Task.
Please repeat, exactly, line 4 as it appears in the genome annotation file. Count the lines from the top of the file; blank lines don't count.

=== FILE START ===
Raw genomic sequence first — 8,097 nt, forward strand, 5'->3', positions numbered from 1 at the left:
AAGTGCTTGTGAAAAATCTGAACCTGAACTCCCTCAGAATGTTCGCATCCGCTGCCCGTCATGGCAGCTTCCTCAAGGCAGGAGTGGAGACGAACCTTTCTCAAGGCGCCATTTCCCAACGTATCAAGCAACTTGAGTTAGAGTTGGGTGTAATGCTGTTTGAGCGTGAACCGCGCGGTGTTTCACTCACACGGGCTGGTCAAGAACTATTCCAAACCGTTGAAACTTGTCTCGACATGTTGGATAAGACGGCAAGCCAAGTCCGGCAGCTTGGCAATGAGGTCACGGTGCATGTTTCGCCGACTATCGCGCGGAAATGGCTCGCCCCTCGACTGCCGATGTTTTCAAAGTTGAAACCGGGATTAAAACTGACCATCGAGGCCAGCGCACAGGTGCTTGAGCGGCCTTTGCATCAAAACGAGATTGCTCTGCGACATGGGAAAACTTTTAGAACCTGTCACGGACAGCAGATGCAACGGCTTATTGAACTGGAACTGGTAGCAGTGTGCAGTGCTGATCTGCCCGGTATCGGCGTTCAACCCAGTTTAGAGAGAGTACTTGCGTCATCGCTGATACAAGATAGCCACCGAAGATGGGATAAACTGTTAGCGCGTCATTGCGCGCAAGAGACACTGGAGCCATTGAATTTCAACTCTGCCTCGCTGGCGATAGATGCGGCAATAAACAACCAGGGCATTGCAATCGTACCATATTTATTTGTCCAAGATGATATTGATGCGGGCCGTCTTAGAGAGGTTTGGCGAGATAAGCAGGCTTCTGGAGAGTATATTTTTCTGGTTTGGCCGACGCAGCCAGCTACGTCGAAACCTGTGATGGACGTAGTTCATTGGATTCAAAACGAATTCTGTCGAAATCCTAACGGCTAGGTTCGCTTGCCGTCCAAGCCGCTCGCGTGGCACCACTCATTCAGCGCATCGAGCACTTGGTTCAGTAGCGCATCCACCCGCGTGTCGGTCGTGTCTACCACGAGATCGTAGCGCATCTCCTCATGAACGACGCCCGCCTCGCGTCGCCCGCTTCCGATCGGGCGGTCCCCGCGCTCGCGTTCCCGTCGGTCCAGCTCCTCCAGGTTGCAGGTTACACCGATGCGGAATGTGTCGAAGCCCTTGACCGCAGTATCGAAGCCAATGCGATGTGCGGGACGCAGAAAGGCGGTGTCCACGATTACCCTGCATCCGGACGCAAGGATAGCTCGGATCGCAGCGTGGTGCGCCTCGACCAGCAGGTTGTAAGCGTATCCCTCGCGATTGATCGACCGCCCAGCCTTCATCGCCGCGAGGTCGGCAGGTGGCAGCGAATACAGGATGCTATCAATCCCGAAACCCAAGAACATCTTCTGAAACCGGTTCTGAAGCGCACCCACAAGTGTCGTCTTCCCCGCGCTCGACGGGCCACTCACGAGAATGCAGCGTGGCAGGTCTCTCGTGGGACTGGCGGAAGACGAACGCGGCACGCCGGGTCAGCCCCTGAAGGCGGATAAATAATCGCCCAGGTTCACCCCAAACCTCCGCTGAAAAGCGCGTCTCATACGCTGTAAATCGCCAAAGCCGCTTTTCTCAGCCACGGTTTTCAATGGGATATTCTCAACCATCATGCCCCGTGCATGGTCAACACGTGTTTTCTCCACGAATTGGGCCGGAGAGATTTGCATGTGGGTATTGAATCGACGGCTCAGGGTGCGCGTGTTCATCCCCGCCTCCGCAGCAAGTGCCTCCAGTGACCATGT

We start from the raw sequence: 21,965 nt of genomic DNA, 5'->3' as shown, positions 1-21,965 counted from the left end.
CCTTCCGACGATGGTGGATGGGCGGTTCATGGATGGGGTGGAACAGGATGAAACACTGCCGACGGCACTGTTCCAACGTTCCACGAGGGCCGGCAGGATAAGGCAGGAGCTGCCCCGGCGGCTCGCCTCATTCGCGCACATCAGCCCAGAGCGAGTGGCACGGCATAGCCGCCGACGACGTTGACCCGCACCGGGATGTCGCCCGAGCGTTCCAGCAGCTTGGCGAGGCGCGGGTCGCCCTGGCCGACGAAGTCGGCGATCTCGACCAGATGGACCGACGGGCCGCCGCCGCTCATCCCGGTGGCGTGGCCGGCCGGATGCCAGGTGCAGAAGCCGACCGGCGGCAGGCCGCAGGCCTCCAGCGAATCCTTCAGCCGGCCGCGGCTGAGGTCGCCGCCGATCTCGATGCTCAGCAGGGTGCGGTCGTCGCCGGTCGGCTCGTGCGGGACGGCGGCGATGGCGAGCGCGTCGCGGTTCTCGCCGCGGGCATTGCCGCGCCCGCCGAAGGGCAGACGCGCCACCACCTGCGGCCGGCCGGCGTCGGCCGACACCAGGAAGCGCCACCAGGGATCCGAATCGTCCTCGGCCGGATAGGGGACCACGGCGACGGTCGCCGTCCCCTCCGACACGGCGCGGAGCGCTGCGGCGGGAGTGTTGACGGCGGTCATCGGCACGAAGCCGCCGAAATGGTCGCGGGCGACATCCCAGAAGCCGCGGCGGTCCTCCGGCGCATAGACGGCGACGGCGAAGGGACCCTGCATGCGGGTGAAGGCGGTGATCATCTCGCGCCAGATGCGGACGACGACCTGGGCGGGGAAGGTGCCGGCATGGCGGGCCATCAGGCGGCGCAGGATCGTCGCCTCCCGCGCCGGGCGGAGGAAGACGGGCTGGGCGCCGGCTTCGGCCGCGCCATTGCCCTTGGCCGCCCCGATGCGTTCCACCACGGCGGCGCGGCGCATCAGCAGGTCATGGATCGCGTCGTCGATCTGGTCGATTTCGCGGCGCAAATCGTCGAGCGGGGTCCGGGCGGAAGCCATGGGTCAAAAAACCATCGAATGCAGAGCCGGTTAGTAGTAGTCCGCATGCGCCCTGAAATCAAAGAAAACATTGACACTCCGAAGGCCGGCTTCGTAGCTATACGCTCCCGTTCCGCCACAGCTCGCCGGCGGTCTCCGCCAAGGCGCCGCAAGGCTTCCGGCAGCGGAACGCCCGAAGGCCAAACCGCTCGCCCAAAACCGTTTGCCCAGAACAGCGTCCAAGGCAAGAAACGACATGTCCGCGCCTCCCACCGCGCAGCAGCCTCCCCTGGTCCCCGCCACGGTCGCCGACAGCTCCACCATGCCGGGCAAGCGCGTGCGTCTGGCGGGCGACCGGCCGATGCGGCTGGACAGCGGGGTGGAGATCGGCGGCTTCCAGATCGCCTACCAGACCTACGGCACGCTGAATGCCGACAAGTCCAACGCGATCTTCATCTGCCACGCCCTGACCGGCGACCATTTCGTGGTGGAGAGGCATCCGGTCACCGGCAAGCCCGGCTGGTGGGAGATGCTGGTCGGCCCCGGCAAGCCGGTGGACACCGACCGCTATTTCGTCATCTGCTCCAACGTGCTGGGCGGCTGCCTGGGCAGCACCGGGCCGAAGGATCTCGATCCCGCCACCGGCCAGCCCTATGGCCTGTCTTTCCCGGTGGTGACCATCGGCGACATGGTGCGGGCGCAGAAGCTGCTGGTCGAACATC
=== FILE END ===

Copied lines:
CCTTCCGACGATGGTGGATGGGCGGTTCATGGATGGGGTGGAACAGGATGAAACACTGCCGACGGCACTGTTCCAACGTTCCACGAGGGCCGGCAGGATAAGGCAGGAGCTGCCCCGGCGGCTCGCCTCATTCGCGCACATCAGCCCAGAGCGAGTGGCACGGCATAGCCGCCGACGACGTTGACCCGCACCGGGATGTCGCCCGAGCGTTCCAGCAGCTTGGCGAGGCGCGGGTCGCCCTGGCCGACGAAGTCGGCGATCTCGACCAGATGGACCGACGGGCCGCCGCCGCTCATCCCGGTGGCGTGGCCGGCCGGATGCCAGGTGCAGAAGCCGACCGGCGGCAGGCCGCAGGCCTCCAGCGAATCCTTCAGCCGGCCGCGGCTGAGGTCGCCGCCGATCTCGATGCTCAGCAGGGTGCGGTCGTCGCCGGTCGGCTCGTGCGGGACGGCGGCGATGGCGAGCGCGTCGCGGTTCTCGCCGCGGGCATTGCCGCGCCCGCCGAAGGGCAGACGCGCCACCACCTGCGGCCGGCCGGCGTCGGCCGACACCAGGAAGCGCCACCAGGGATCCGAATCGTCCTCGGCCGGATAGGGGACCACGGCGACGGTCGCCGTCCCCTCCGACACGGCGCGGAGCGCTGCGGCGGGAGTGTTGACGGCGGTCATCGGCACGAAGCCGCCGAAATGGTCGCGGGCGACATCCCAGAAGCCGCGGCGGTCCTCCGGCGCATAGACGGCGACGGCGAAGGGACCCTGCATGCGGGTGAAGGCGGTGATCATCTCGCGCCAGATGCGGACGACGACCTGGGCGGGGAAGGTGCCGGCATGGCGGGCCATCAGGCGGCGCAGGATCGTCGCCTCCCGCGCCGGGCGGAGGAAGACGGGCTGGGCGCCGGCTTCGGCCGCGCCATTGCCCTTGGCCGCCCCGATGCGTTCCACCACGGCGGCGCGGCGCATCAGCAGGTCATGGATCGCGTCGTCGATCTGGTCGATTTCGCGGCGCAAATCGTCGAGCGGGGTCCGGGCGGAAGCCATGGGTCAAAAAACCATCGAATGCAGAGCCGGTTAGTAGTAGTCCGCATGCGCCCTGAAATCAAAGAAAACATTGACACTCCGAAGGCCGGCTTCGTAGCTATACGCTCCCGTTCCGCCACAGCTCGCCGGCGGTCTCCGCCAAGGCGCCGCAAGGCTTCCGGCAGCGGAACGCCCGAAGGCCAAACCGCTCGCCCAAAACCGTTTGCCCAGAACAGCGTCCAAGGCAAGAAACGACATGTCCGCGCCTCCCACCGCGCAGCAGCCTCCCCTGGTCCCCGCCACGGTCGCCGACAGCTCCACCATGCCGGGCAAGCGCGTGCGTCTGGCGGGCGACCGGCCGATGCGGCTGGACAGCGGGGTGGAGATCGGCGGCTTCCAGATCGCCTACCAGACCTACGGCACGCTGAATGCCGACAAGTCCAACGCGATCTTCATCTGCCACGCCCTGACCGGCGACCATTTCGTGGTGGAGAGGCATCCGGTCACCGGCAAGCCCGGCTGGTGGGAGATGCTGGTCGGCCCCGGCAAGCCGGTGGACACCGACCGCTATTTCGTCATCTGCTCCAACGTGCTGGGCGGCTGCCTGGGCAGCACCGGGCCGAAGGATCTCGATCCCGCCACCGGCCAGCCCTATGGCCTGTCTTTCCCGGTGGTGACCATCGGCGACATGGTGCGGGCGCAGAAGCTGCTGGTCGAACATC